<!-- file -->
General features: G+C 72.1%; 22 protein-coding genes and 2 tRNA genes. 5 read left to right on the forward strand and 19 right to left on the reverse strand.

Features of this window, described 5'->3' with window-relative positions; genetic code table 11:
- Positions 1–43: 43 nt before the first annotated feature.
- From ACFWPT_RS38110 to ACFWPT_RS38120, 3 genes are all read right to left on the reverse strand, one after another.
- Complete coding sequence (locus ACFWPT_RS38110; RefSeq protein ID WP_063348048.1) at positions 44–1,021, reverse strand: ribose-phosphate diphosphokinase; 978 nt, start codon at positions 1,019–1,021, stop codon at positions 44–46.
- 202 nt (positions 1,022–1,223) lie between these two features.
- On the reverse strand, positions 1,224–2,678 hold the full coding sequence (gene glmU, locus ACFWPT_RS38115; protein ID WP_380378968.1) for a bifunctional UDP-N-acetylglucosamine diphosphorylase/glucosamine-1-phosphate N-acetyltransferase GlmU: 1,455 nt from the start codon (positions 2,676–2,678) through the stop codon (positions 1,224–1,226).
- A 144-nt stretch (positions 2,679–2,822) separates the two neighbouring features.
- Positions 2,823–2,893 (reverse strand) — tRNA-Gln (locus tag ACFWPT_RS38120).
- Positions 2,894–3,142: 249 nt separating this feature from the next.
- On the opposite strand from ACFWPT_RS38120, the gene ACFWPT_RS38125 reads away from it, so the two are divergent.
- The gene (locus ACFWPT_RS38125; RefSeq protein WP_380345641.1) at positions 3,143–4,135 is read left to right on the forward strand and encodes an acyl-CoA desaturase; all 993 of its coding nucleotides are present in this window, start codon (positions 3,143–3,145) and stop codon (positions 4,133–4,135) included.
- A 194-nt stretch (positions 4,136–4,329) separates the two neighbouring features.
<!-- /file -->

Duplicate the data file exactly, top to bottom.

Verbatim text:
General features: G+C 72.1%; 22 protein-coding genes and 2 tRNA genes. 5 read left to right on the forward strand and 19 right to left on the reverse strand.

Features of this window, described 5'->3' with window-relative positions; genetic code table 11:
- Positions 1–43: 43 nt before the first annotated feature.
- From ACFWPT_RS38110 to ACFWPT_RS38120, 3 genes are all read right to left on the reverse strand, one after another.
- Complete coding sequence (locus ACFWPT_RS38110; RefSeq protein ID WP_063348048.1) at positions 44–1,021, reverse strand: ribose-phosphate diphosphokinase; 978 nt, start codon at positions 1,019–1,021, stop codon at positions 44–46.
- 202 nt (positions 1,022–1,223) lie between these two features.
- On the reverse strand, positions 1,224–2,678 hold the full coding sequence (gene glmU, locus ACFWPT_RS38115; protein ID WP_380378968.1) for a bifunctional UDP-N-acetylglucosamine diphosphorylase/glucosamine-1-phosphate N-acetyltransferase GlmU: 1,455 nt from the start codon (positions 2,676–2,678) through the stop codon (positions 1,224–1,226).
- A 144-nt stretch (positions 2,679–2,822) separates the two neighbouring features.
- Positions 2,823–2,893 (reverse strand) — tRNA-Gln (locus tag ACFWPT_RS38120).
- Positions 2,894–3,142: 249 nt separating this feature from the next.
- On the opposite strand from ACFWPT_RS38120, the gene ACFWPT_RS38125 reads away from it, so the two are divergent.
- The gene (locus ACFWPT_RS38125; RefSeq protein WP_380345641.1) at positions 3,143–4,135 is read left to right on the forward strand and encodes an acyl-CoA desaturase; all 993 of its coding nucleotides are present in this window, start codon (positions 3,143–3,145) and stop codon (positions 4,133–4,135) included.
- A 194-nt stretch (positions 4,136–4,329) separates the two neighbouring features.